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Dairy profitability protects Midwest land market

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Lower crop prices are providing some boost to US farmland prices by lifting sentiment among livestock and dairy producers, offsetting some of the depressant effect on sentiment in the cropping sector.

The Federal Reserve's Chicago bank reported a small recovery in the pace of quarter-on-quarter land price appreciation in its region, which includes the key Corn Belt states of Illinois, Indiana and Iowa, plus Michigan and Wisconsin too.

After falling 1% over the January-to-March period, prices rose in the April-to-June quarter, albeit by a modest 2%.

The performance in the "I" states, renowned as top corn and soybean growers, was mixed.

Indiana prices fell for two successive quarters for the first time in 27 years.

'Dairy boost'

However, for Wisconsin, renowned for its dairy industry, prices grew by 6%, up from 1% growth in the January-to-March period.

"Profitability in the livestock sector served to counteract some of the weakness in the crop sector" in the region's land market, the Chicago Fed said.

Lenders surveyed for the data highlighted that "the improved bottom line for dairy operations corresponded with a boost in demand for farmland in some areas.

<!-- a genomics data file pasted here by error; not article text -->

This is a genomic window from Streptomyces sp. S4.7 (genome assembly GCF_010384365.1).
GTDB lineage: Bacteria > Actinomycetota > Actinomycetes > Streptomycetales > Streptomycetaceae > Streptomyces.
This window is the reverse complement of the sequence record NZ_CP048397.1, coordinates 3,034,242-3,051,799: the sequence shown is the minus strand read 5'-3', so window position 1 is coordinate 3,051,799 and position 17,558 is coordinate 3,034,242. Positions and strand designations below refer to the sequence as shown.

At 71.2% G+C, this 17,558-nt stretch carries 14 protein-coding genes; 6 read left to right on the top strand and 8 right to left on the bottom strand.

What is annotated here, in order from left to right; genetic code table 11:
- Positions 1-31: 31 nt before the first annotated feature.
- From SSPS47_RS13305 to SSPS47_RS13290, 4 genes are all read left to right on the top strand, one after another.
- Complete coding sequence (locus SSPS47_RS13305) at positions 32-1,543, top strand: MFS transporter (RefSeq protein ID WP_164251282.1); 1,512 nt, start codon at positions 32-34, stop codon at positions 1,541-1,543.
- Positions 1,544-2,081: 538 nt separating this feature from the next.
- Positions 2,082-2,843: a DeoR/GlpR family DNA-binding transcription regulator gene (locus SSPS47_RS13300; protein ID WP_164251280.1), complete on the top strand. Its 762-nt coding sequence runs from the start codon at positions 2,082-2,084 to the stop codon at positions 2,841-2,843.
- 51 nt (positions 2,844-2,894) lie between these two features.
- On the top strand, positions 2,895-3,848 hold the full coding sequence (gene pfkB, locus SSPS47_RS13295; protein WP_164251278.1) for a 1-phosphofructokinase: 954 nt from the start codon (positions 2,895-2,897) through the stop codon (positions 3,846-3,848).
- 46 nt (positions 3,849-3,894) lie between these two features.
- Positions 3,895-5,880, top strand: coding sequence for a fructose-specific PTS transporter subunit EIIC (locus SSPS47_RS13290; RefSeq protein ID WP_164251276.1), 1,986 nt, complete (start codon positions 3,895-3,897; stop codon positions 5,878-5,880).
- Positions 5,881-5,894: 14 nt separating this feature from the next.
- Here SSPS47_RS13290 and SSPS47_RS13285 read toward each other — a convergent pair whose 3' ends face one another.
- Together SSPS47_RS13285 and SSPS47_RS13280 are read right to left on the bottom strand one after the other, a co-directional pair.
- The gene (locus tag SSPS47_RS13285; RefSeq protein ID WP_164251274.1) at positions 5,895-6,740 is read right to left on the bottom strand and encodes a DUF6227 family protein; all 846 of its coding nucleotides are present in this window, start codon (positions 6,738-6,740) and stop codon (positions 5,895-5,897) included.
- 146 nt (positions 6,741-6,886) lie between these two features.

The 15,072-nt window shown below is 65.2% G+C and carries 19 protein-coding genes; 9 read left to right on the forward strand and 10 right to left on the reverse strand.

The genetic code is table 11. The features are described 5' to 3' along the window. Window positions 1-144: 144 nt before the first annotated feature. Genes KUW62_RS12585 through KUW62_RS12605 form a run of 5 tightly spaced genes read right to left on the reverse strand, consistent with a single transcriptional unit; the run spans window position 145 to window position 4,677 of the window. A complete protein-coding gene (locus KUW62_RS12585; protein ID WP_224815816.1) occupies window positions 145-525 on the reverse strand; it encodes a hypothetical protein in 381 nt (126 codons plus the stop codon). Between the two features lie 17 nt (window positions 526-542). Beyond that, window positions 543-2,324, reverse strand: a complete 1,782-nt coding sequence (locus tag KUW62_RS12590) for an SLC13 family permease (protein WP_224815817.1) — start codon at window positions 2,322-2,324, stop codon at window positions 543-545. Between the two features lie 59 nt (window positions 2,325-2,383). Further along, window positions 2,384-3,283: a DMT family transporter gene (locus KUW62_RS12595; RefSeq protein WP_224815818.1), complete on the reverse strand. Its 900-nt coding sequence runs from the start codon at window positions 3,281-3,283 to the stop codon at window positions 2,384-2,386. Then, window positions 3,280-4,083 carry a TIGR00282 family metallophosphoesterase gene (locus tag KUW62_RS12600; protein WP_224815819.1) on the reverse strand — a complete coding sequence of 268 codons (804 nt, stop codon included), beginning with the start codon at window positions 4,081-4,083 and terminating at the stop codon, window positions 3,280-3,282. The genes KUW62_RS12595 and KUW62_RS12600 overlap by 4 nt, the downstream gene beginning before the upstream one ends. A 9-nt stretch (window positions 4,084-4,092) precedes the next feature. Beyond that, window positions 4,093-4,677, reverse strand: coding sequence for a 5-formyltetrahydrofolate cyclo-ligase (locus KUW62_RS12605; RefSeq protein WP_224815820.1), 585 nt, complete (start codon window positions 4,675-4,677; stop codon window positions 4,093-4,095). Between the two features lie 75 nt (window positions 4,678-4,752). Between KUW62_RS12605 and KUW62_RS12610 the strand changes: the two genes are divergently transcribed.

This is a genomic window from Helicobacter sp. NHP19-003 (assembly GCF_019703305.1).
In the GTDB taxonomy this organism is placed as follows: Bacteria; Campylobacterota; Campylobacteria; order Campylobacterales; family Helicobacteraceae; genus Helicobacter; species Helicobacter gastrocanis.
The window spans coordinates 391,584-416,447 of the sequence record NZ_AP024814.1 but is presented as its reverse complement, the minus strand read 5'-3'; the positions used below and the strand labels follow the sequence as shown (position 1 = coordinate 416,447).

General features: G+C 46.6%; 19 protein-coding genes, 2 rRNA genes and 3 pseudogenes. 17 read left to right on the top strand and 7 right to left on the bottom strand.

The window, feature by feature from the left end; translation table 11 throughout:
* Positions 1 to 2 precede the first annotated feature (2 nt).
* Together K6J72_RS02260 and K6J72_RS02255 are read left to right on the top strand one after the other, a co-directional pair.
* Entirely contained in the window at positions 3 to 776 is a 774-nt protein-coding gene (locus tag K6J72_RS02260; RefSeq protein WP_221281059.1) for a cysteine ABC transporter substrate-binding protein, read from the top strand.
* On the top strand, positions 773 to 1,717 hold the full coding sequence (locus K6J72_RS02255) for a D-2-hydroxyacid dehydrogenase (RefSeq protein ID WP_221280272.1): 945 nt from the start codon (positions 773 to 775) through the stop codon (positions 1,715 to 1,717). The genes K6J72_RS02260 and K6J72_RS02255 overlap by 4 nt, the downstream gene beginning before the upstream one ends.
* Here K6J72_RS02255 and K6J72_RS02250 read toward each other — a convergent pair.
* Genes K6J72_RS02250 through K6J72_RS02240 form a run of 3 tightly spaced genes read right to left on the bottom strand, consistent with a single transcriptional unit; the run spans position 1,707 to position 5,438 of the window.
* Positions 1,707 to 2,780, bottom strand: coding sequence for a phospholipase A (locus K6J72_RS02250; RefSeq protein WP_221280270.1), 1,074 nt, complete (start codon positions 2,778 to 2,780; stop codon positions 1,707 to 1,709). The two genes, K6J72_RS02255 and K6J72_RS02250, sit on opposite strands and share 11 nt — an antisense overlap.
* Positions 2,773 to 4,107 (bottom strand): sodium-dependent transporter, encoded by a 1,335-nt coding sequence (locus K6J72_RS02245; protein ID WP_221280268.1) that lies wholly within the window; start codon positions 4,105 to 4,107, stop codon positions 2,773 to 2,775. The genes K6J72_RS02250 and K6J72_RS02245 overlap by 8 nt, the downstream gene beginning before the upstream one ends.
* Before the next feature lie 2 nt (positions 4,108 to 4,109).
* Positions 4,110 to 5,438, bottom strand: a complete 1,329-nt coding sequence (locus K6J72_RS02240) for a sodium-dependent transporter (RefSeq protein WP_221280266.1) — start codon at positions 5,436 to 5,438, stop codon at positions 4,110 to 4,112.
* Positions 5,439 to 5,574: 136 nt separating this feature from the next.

"The surge in dairy farming profits was consistent with Wisconsin's 6% jump in quarterly farmland values."

US milk prices have failed to follow values abroad into a deep decline, as highlighted by Dean Foods earlier this week, and defending the boost to dairy producers' margins from lower feed prices.

Market outlook

The comments came in the third of the major quarterly Federal Reserve reports on US farmland values for the April-to-June quarter, with the Kansas City bank also having noted a trend of faster price appreciation for ranchland than cropland.

"Current trends in farmland values were expected to continue for the rest of the growing season with cropland values holding at high levels and ranchland values rising further," the Kansas City Fed added, based on comments from lenders in its area which includes Kansas, Oklahoma and Nebraska.

The Chicago Fed said that its research "indicated weakness in agricultural land values in the coming quarters," with 30% of lenders it surveyed expecting a decline, compared with 2% seeing a rise, and the balance of 68% predicting a flat market.

"Farmland values may already have plateaued," the bank said.


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